Sunday, October 22nd, 2017

Modeling of the Ericsson engine

Publication date: Available online 4 September 2014
Source:Energy
Author(s): Abdou Touré , Pascal Stouffs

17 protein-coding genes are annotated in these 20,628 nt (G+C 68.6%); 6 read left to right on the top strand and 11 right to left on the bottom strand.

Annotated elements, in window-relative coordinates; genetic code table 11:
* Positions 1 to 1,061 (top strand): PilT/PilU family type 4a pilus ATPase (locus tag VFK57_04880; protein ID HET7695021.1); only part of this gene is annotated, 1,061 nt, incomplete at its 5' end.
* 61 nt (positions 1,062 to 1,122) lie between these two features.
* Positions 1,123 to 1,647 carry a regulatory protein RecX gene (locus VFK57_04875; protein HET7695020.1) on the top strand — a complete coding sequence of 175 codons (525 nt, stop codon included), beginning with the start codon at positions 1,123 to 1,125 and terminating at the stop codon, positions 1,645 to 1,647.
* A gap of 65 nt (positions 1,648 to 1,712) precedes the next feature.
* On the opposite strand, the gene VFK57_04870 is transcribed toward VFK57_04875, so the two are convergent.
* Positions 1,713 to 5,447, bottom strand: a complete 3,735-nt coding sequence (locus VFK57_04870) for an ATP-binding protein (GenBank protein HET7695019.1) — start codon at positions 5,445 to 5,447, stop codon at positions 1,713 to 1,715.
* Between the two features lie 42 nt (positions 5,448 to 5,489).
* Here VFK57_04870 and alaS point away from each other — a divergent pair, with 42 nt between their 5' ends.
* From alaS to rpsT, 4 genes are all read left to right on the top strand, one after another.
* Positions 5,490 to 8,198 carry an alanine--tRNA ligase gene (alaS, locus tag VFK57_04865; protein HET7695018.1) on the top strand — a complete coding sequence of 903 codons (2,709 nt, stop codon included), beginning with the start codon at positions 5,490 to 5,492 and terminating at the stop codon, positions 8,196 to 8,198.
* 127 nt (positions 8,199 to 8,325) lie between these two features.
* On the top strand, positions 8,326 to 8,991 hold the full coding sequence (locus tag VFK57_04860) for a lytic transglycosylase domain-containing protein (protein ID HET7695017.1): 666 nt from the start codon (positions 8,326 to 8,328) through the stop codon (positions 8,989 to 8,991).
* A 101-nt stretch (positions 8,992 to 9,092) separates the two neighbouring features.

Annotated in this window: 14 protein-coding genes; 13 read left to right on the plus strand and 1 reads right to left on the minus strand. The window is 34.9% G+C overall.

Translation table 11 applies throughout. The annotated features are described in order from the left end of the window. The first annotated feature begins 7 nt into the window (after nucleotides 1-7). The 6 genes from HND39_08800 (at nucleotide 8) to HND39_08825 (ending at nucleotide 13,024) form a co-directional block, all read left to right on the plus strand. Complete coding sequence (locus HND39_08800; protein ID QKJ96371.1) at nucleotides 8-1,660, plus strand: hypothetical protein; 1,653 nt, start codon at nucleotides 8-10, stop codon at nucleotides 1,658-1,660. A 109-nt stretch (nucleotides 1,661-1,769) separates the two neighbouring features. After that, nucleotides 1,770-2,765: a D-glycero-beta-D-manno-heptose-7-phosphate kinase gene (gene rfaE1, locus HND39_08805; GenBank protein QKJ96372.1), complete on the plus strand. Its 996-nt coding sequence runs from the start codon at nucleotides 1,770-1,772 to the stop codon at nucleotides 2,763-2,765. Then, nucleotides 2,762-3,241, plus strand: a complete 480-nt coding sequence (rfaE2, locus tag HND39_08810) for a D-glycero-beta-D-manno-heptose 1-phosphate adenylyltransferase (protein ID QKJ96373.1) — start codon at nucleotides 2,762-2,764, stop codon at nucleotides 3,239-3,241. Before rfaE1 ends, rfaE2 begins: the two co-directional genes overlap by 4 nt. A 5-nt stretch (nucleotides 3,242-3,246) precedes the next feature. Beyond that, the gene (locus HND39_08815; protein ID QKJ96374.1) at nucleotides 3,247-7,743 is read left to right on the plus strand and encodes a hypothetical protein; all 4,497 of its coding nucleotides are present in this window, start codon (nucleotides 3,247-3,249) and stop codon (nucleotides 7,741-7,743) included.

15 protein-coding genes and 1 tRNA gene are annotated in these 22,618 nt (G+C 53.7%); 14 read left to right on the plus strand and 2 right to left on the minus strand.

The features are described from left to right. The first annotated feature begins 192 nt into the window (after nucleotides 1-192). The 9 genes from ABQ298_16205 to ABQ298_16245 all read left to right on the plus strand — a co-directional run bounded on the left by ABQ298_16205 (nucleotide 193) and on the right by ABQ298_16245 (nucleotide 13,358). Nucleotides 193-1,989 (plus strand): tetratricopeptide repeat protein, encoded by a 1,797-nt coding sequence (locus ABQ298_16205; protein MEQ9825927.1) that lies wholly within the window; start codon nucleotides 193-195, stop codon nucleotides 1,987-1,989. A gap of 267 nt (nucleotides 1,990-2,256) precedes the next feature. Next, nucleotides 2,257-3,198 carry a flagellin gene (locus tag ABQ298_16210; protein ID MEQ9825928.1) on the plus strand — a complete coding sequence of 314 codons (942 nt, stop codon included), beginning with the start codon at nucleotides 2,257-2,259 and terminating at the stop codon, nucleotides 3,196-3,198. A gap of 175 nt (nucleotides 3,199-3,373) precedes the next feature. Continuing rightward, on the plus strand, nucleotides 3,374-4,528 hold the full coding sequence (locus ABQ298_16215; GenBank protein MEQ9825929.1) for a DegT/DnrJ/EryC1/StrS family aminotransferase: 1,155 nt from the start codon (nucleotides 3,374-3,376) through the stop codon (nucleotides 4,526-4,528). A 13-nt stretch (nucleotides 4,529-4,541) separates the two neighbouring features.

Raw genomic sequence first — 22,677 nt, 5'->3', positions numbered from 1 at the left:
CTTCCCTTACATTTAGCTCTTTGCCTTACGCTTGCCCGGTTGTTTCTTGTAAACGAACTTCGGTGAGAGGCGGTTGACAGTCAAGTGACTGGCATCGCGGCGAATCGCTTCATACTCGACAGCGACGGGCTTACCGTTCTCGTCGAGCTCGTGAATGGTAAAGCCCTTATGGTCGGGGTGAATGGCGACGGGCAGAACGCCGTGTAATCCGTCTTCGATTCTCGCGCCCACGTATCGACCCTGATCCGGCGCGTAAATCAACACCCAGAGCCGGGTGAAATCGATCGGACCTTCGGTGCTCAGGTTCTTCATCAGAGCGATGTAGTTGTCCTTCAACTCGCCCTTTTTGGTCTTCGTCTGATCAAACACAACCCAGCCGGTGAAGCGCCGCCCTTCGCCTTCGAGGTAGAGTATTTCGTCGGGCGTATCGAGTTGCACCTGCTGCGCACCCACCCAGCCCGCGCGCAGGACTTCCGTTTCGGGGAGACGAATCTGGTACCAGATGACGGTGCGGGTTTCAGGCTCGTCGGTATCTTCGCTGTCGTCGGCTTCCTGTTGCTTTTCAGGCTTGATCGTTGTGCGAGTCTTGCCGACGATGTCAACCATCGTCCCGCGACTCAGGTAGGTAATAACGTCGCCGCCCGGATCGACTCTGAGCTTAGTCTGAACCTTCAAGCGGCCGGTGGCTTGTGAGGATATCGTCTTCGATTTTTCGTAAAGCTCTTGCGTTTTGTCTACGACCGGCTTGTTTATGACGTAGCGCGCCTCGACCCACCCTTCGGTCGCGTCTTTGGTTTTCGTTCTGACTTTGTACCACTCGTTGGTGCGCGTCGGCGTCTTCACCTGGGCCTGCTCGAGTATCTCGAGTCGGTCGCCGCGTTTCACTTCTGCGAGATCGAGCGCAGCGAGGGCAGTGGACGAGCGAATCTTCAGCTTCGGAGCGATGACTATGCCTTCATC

An ERICSSON engine is a reciprocating thermal motor with external heat supply and separate compression and expansion spaces. It uses a monophasic gaseous working fluid. Unlike the Stirling engine, the ERICSSON engine is equipped with valves around the cylinders to isolate the cylinders from the heat exchangers during the expansion and the compression processes. The ERICSSON engine can be provided with a heat recovery exchanger and it can operate according to a closed or an open cycle. This engine is suitable for low power (up to some kW) thermal energy conversion from renewable energy sources like biomass or solar energy. Dimensionless quantities are defined such as the pressure ratio β , the temperature ratio θ , the cylinder capacity ratio φ , the relative dead volumes μ E and μ C , the thermal efficiency η th and the net dimensionless indicated power П . The relationships between these quantities are established. The modeling is based on the assumptions of a Joule cycle with internal heat recovery exchanger realized by a perfect gas with constant heat capacity. These relationships allow to determine the pressure in the heater as a function of the temperature ratio and the engine geometrical data. It is shown that there is a well defined operating range for which the engine can produce mechanical energy as a function of the quantities β , φ , μ E , μ C , θ , and irrespective of the fact that the expansion space dead volume is recompressed or not.


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